Echoing-Sand Mountain

Dunhuang City, an obvious pearl on the Silk Road, opens her arms to welcome tourists from all over the world.

Tianjin is a good choice as a travel destination. With its cool sea breeze and fresh sea air you will definitely feel refreshed. Historical relics, natural scenery, temples, churches, assembly halls and commemorative sites of the Chinese revolution will illuminate Tianjin’s past, present and future. Tianjin is honored as ’Building Museum’ as it was occupied by nine imperial powers before the founding of the new China, leaving behind many buildings with extraordinary and exotic architectural styles, a real feast for the eye! In the following text let me give you a brief introduction to the Jinmen Shijing (top ten scenic attractions in Tianjin).

Huangyaguan Great Wall
Huangyaguan Great Wall is an important military project of the Northern Qi Dynasty (550-577) and is located at the juncture of four cities, Beijing, Tianjin, Tangshan and Chengde and is a wonderful example of ancient Chinese military engineering.

Jinmen Guli
Jinmen Guli means old place in Tianjin for the reason that Jinmen is another name for Tianjin and Guli implies old place. Actually Jinmen Guli is a street, Ancient Cultural Street (Gu Wenhua Jie). There are many stores along this street dealing in jade articles, antiques, traditional handicrafts, especially famous Niren Zhang painted sculptures and Weiji kites. What makes Gu Wenhua Jie so amazing is that buildings on both sides of this street imitate the architectural style of those in the Qing Dynasty (1644-1911).

Dule Temple

Dule Temple

Dule Temple is more than 1,000 years old and consists of a complex of grand structures. In Dule Temple you can see the oldest multi-storied wooden pavilion in China and the Kwan-yin statue, one of the biggest clay sculptures preserved in China.

Dagu Fort Built in 1858 close to the sea, Dagu Fort was used to protect the capital city of the Qing Dynasty, Beijing. If you ever visit Dagu Fort, there are other attractions around worthy your time as well, such as Haimen Bridge and Dagu Beacon.

Haihe River
Like a beautiful painting, Haihe River makes Tianjin City as charming as that seen in your imagination. In addition Haihe River Park and Wanghailou Church enhance Haihe River’s beauty in great deal. You shouldn’t miss the very appealing Haihe River at night as it surely will not disappoint.

Water Park
More than half of Water Park’s area is covered with water, which makes this park a lovely and special one. In the park there are twelve small islands connected by arched bridges and small mounds. Weeping willows along the waters edge and lotus flowers in the water make this a relaxing place to visit.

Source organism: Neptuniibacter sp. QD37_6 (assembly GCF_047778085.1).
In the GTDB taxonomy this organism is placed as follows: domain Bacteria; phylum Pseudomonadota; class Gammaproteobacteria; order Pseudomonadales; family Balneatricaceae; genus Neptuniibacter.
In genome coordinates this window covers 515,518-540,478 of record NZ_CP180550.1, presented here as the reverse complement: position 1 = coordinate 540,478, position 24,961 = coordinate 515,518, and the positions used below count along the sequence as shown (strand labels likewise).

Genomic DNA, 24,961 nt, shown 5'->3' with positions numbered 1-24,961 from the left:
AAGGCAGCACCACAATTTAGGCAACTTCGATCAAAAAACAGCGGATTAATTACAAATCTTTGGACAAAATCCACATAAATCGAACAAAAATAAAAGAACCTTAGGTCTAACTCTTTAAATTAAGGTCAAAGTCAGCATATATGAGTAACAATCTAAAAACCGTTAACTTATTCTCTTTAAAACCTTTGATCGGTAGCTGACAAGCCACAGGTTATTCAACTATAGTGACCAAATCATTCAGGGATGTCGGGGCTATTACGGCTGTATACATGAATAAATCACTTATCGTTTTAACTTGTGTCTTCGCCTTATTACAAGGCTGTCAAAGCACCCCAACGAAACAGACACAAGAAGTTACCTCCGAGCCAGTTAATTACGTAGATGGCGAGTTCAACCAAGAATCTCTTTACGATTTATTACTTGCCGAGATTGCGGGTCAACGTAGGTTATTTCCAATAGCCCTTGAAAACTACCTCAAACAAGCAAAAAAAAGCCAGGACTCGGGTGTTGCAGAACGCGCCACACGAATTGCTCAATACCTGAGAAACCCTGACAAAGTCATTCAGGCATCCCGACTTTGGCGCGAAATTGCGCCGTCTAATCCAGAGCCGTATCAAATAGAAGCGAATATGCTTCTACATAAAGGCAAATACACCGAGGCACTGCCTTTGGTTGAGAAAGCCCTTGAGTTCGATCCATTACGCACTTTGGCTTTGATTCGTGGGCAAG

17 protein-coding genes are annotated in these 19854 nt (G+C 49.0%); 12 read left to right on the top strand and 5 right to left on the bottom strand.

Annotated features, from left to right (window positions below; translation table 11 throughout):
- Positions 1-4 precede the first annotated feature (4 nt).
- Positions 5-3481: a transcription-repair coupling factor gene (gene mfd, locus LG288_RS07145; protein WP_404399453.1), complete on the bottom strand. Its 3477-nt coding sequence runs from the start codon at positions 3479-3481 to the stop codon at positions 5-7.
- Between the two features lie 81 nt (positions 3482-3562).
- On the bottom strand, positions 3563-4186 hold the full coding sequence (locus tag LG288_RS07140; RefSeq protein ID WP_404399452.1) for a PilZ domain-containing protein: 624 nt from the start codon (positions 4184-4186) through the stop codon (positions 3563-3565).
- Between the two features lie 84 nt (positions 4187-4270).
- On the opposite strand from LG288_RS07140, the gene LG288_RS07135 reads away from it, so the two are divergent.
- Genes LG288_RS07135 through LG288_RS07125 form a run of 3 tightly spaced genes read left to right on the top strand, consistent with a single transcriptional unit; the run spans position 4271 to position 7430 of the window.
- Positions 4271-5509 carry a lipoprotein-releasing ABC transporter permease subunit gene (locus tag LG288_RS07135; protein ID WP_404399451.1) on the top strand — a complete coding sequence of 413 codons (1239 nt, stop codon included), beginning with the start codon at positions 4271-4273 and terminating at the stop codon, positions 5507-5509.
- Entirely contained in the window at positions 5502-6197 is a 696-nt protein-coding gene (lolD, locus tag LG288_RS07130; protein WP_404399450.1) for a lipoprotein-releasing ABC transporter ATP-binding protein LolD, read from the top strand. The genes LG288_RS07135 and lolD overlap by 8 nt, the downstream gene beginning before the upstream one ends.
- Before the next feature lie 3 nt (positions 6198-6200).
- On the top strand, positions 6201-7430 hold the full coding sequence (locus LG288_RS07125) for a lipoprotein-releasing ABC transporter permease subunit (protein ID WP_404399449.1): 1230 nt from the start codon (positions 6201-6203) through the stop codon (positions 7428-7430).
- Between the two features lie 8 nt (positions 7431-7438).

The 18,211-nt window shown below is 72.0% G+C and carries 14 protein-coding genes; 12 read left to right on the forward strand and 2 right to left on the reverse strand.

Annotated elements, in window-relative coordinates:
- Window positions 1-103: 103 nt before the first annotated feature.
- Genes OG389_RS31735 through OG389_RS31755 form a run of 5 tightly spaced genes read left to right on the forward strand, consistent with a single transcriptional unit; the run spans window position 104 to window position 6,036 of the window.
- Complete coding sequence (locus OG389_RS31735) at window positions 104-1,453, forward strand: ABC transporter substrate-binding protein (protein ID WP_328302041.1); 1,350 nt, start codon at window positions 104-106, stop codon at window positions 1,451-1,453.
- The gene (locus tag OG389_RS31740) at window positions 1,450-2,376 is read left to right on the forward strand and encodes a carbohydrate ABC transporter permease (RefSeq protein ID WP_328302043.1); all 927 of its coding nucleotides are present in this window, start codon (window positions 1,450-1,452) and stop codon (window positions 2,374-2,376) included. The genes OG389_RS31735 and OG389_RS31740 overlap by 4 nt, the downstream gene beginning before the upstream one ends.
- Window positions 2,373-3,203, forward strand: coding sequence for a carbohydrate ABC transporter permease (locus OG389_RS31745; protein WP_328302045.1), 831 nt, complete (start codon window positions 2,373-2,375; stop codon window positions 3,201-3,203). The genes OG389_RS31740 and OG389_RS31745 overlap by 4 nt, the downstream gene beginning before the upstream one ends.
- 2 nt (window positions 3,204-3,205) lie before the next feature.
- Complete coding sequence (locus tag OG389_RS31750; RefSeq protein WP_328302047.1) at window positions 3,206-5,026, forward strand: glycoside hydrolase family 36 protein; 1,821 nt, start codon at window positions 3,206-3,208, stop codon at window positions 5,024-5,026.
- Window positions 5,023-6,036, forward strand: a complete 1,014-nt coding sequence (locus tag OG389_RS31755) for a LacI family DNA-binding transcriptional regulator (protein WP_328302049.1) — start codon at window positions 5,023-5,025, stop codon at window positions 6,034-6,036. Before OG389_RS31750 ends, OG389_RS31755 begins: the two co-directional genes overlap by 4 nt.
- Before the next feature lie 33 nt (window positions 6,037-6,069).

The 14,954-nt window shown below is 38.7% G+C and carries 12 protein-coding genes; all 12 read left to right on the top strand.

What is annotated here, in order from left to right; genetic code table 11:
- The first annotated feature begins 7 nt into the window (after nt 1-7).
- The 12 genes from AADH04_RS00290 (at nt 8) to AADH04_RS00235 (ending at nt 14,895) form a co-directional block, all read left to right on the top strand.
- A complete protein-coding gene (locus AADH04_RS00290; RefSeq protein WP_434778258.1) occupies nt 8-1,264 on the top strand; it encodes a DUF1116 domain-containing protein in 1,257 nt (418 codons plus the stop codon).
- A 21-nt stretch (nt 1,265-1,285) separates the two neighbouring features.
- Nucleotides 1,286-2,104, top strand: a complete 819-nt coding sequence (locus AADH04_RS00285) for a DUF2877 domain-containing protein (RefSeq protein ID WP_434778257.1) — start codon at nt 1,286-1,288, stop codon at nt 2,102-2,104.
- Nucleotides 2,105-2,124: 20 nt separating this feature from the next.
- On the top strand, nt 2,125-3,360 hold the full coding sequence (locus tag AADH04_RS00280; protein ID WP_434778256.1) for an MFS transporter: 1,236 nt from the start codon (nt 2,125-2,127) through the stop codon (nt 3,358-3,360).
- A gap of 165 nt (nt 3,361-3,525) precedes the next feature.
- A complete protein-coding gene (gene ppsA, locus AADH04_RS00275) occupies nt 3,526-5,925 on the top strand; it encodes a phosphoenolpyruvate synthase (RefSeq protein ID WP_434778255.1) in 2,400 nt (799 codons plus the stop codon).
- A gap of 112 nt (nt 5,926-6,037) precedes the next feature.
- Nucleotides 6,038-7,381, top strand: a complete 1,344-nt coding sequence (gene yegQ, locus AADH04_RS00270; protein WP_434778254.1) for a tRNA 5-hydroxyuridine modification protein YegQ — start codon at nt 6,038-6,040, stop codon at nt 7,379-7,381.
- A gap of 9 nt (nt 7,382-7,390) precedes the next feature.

Mt. Panshan Scenic Area

Mt. Panshan Scenic Area

Panshan Mountain is a very famous attraction in Tianjin. It is blessed with strange rock formations, verdant trees, clear streams lakes and mighty peaks. Panshan Mountain is made up of Shang Pan which is famous for vigorous pine trees, Zhong Pan which is well-known for unique rocks and Xia Pan that is renowned for crystal clear stream water.

Zhonghuan Cailian (Charming Middle Beltway)
Zhonghuan is a beltway of Tianjin. High buildings, verdant trees, lovely flowers and parks are dotted along this beltway, which endows the whole city with a special glamour of modernity.

Hotel Street and Food Street
As a large city, Tianjin can indulge you with almost all eight of the classical Chinese cuisines, of which seven types can be enjoyed in Food Street, Shandong, Jiangsu, Sichuan, Anhui, Guangdong, Zhejiang and Hunan Cuisines. Undoubtedly each cuisine is a feast for your pallet. What’s more all the traditional Chinese constructions are also represented in this street making a feast for your eyes as well.

Stepping out of Food Street through Xingge Gate, its west gate, you will see the Hotel Street with a group of buildings modeled the architectural style of the Qing Dynasty and provide real enjoyment if staying in one of these hotels.

Tianjin TV & Radio Tower
Tianjin TV & Radio Tower is the fourth highest TV tower in the world after Toronto TV Tower in Canada, Moscow Tower in Russia, and Oriental Pearl TV Tower in Shanghai, China. It is located in Tianta Lake, like a sword thrusting into the sky. There is a restaurant in the tower at the height of 248 meters (about 814 feet) to 278 meters (about 912 feet) which can simultaneously accommodate more than 200 guests and providing a bird’s eye view of all Tianjin in this ’hanging restaurant’.

Other scenic spots in Tianjin worth visiting include Dabei Buddhist Monastery which is an important place of Buddhism, and Great Mosque, one of the most famous mosques in China.